dist.ldc {adespatial}  R Documentation 
Compute dissimilarity indices for ecological data matrices. The dissimilarity
indices computed by this function are those described in Legendre and De
Cáceres (2013). In the name of the function, 'ldc' stands for the author's
names. Twelve of these 21 indices are not readily available in other R
package functions; four of them can, however, be computed in two computation
steps in vegan
.
dist.ldc(Y, method = "hellinger", binary = FALSE, samp = TRUE, silent = FALSE)
Y 
Community composition data. The object class can be either

method 
One of the 21 dissimilarity coefficients available in the
function: 
binary 
If 
samp 
If 
silent 
If 
The dissimilarities computed by this function are the following. Indices i and k designate two rows (sites) of matrix Y, j designates a column (species). D[ik] is the dissimilarity between rows i and k. p is the number of columns (species) in Y; pp is the number of species present in one or the other site, or in both. y[i+] is the sum of values in row i; same for y[k+]. y[+j] is the sum of values in column j. y[++] is the total sum of values in Y. The indices are computed by functions written in C for greater computation speed with large data matrices.
Group 1  D computed by transformation of Y followed by Euclidean distance
Hellinger D, D[ik] = sqrt(sum((sqrt(y[ij]/y[i+])sqrt(y[kj]/y[k+]))^2))
chord D, D[ik] = sqrt(sum((y[ij]/sqrt(sum(y[ij]^2))y[kj]/sqrt(sum(y[kj]^2)))^2))
logchord D, D[ik] = chord D[ik] computed on log(y[ij]+1)transformed data (Legendre and Borcard 2018)
chisquare D, D[ik] = sqrt(y[++] sum((1/j[+j])(y[ij]/y[i+]y[kj]/y[k+])^2))
species profiles D, D[ik] = sqrt(sum((y[ij]/y[i+]y[kj]/y[k+])^2))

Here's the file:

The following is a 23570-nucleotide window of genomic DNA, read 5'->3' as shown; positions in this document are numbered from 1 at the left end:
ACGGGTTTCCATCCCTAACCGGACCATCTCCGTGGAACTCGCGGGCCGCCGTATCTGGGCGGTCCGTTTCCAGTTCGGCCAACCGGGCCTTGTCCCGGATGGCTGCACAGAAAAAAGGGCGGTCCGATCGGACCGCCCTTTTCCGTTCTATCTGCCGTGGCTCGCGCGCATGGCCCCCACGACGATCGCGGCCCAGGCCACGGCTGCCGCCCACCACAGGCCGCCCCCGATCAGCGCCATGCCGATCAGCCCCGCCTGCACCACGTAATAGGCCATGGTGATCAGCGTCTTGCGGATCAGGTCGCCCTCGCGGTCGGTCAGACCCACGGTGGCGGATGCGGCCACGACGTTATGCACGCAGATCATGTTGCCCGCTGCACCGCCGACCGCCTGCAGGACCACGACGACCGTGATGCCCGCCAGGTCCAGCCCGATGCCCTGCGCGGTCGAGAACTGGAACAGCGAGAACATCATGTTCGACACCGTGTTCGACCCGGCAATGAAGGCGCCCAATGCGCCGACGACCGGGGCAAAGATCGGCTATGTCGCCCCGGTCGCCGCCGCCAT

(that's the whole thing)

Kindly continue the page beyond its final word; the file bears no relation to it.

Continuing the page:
Group 2  Other D functions appropriate for beta diversity studies where A = sum(min(y[ij],y[kj])), B = y[i+]A, C = y[k+]A
percentage difference D (aka BrayCurtis), D[ik] = (sum(abs(y[ij]y[k,j])))/(y[i+]+y[k+]) or else, D[ik] = (B+C)/(2A+B+C)
Ružička D, D[ik] = 1(sum(min(y[ij],y[kj])/sum(max(y[ij],y[kj])) or else, D[ik] = (B+C)/(A+B+C)
coeff. of divergence D, D[ik] = sqrt((1/pp)sum(((y[ij]y(kj])/(y[ij]+y(kj]))^2))
Canberra metric D, D[ik] = (1/pp)sum(abs(y[ij]y(kj])/(y[ij]+y(kj]))
Whittaker D, D[ik] = 0.5*sum(abs(y[ij]/y[i+]y(kj]/y[k+]))
Wishart D, D[ik] = 1sum(y[ij]y[kj])/(sum(y[ij]^2)+sum(y[kj]^2)sum(y[ij]y[kj]))
Kulczynski D, D[ik] = 10.5((sum(min(y[ij],y[kj])/y[i+]+sum(min(y[ij],y[kj])/y[k+]))
Group 3  Classical indices for binary data; they are appropriate for beta diversity studies. Value a is the number of species found in both i and k, b is the number of species in site i not found in k, and c is the number of species found in site k but not in i. The D matrices are squareroot transformed, as in dist.binary of ade4; the useroriented reason for this transformation is explained below.
Jaccard D, D[ik] = sqrt((b+c)/(a+b+c))
Sørensen D, D[ik] = sqrt((b+c)/(2a+b+c))
Ochiai D, D[ik] = sqrt(1  a/sqrt((a+b)(a+c)))
Group 4  Abundancebased indices of Chao et al. (2006) for
quantitative abundance data. These functions correct the index for species
that have not been observed due to sampling errors. For the meaning of the
U and V notations, see Chao et al. (2006, section 3). When
samp=TRUE
, the abundancebased distances (ab.jaccard, ab.sorensen,
ab.ochiai, ab.simpson) are computed for sample data. If samp=FALSE
,
indices are computed for true population data.  Do not use indices of
group 4 with samp=TRUE
on presenceabsence data; the indices are not
meant to accommodate this type of data. If samp=FALSE
is used with
presenceabsence data, the indices are the regular Jaccard, Sorensen,
Ochiai, Simpson indices. On output, however, the D matrices are not
squarerooted, contrary to the Jaccard, Sorensen, Ochiai indices in
section 3 which are squarerooted.
abundancebased Jaccard D, D[ik] = 1(UV/(U+VUV))
abundancebased Sørensen D, D[ik] = 1(2UV/(U+V))
abundancebased Ochiai D, D[ik] = 1sqrt(UV)
abundancebased Simpson D, D[ik] = 1(UV/(UV+min((UUV),(VUV))))
Group 5  Generalpurpose dissimilarities that do not have an upper bound (maximum D value). They are inappropriate for beta diversity studies.
Euclidean D, D[ik] = sqrt(sum(y[ij]y[kj])^2)
Manhattan D, D[ik] = sum(abs(y[ij]  y[ik]))
modified mean character difference, D[ik] = (1/pp) sum(abs(y[ij]  y[ik]))
The properties of
all dissimilarities available in this function (except Ružička D) were